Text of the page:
A Prince of Sinners eBook

This eBook from the Gutenberg Project consists of approximately 373 pages of information about A Prince of Sinners.
dear young people, that to give a meal to one starving man may be to do him indeed good, but it does nothing towards preventing another starving man from taking his place to-morrow.  You stimulate the disease, you help it to spread.  Don’t you see where instead you should turn—­to the social laws, the outcome of which is that starving man?  You let them remain unharmed, untouched, while you fall over one another in frantic efforts to brush away to-day’s effect of an eternal cause.  Let your starving man die, let the bones break through his skin and carry him up—­him and his wife and their children, and their fellows—­to your House of Commons.  Tell them that there are more to-morrow, more the next day, let the millions of the lower classes look this thing in the face.  I tell you that either by a revolution, which no doubt some of us would find worse than inconvenient, or by less drastic means, the thing would right itself.  You, who work to relieve the individual, only postpone and delay the millennium.  People will keep their eyes closed as long as they can.  It is you who help them to do so.”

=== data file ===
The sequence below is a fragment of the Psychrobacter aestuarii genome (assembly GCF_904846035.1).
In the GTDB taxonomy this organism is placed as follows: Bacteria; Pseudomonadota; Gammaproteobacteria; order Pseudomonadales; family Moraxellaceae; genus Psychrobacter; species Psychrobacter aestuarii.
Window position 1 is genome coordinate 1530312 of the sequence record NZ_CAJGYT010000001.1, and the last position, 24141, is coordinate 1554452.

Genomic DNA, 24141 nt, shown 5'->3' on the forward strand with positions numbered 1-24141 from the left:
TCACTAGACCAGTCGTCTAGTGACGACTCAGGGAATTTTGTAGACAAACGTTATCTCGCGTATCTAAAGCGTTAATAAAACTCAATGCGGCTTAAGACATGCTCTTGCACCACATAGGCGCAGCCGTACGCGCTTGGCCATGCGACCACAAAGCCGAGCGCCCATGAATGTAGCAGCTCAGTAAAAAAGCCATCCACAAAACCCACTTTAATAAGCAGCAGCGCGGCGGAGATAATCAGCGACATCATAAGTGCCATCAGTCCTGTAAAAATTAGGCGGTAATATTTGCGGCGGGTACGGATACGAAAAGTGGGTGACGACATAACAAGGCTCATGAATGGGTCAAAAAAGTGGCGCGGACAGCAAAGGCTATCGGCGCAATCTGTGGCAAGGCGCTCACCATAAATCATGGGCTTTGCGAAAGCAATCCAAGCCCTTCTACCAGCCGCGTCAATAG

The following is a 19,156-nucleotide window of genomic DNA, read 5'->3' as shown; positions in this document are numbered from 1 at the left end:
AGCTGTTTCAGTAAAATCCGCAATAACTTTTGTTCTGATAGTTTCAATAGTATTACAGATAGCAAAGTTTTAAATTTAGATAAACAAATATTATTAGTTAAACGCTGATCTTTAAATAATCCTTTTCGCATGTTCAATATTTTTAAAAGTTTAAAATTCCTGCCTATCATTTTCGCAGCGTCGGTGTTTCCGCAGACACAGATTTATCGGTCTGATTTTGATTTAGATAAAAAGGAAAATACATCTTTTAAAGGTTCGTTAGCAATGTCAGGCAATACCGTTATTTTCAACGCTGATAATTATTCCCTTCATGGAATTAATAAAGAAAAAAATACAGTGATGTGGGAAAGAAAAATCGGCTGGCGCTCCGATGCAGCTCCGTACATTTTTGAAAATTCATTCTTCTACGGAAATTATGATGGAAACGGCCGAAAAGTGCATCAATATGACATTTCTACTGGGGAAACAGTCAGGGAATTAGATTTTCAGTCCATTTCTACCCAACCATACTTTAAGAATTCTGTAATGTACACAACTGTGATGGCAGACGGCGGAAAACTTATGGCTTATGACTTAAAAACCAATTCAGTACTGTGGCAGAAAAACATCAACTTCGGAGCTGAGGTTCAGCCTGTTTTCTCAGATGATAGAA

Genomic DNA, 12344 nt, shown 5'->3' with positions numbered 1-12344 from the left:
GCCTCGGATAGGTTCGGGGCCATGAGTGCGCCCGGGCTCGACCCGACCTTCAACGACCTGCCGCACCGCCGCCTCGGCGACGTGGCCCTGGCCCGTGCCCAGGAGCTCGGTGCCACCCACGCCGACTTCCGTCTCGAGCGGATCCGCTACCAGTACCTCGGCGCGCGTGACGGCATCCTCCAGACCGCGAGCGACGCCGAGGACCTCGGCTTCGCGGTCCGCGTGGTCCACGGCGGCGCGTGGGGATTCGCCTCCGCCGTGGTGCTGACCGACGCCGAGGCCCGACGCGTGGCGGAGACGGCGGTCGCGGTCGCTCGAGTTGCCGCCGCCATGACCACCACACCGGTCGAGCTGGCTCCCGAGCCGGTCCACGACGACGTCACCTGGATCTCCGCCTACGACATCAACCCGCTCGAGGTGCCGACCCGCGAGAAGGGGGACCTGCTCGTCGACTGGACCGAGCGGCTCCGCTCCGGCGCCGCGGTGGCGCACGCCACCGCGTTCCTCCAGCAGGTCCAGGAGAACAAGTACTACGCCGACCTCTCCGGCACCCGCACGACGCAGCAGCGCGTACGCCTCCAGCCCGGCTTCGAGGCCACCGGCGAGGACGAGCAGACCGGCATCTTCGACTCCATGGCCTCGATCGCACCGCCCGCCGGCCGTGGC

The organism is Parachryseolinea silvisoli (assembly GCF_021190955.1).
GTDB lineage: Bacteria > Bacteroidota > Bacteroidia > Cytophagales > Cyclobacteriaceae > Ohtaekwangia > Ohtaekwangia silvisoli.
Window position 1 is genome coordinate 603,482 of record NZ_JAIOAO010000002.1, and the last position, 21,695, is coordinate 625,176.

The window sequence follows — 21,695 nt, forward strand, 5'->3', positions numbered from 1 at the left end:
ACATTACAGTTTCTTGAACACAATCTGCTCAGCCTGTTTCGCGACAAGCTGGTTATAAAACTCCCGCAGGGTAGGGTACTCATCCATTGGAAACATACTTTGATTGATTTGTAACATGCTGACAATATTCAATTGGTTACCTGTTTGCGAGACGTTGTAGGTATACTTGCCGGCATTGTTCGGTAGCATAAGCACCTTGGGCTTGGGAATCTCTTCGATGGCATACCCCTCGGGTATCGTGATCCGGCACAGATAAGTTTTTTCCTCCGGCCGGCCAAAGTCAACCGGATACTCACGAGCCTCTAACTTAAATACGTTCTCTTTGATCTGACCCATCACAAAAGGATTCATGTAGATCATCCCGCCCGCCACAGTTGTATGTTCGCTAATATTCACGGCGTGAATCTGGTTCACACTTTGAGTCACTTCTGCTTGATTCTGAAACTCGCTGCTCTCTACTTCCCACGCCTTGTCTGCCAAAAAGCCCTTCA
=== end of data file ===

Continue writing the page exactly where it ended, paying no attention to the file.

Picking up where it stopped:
“Dinner is served, my lord,” the butler announced.

Lord Arranmore extended his arm to Lady Caroom.

“Come,” he said, “let us all be charitable to one another, for I too am starving.”



“You think they really liked it, then?”

“How could they help it?  It was such a delightful idea of yours, and I am sure all that you said was so simple and yet suggestive.  Good-night, Mr. Brooks.”

They stood in the doorway of the Secular Hall, where Brooks had just delivered his lecture.  It seemed to him that her farewell was a little abrupt.

“I was going to ask,” he said, “whether I might not see you home.”

She hesitated.

“Really,” she said, “I wish you would not trouble.  It is quite a long way, and I have only to get into a car.

“The further the better,” he answered, “and besides, if your uncle is at home I should like to come in and see him.”

She made no further objection, yet Brooks fancied that her acquiescence was, to some extent, involuntary.  He walked by her side in silence for a moment or two, wondering whether there was indeed any way in which he could have offended her.

“I have not seen you,” he remarked, “since the evening of your dinner-party.”


“You were out when I called.”

“I have so many things to do—­just now.  We can get a car here.”

He looked at it.

“It is too full,” he said.  “Let us walk on for a little way.  I want to talk to you.”

The car was certainly full, so after a moment’s hesitation she acquiesced.

“You will bring your girls again, I hope?” he asked.

“They will come I have no doubt,” she answered.  “So will I if I am in Medchester.”

Project Gutenberg
A Prince of Sinners from Project Gutenberg. Public domain.
Follow Us on Facebook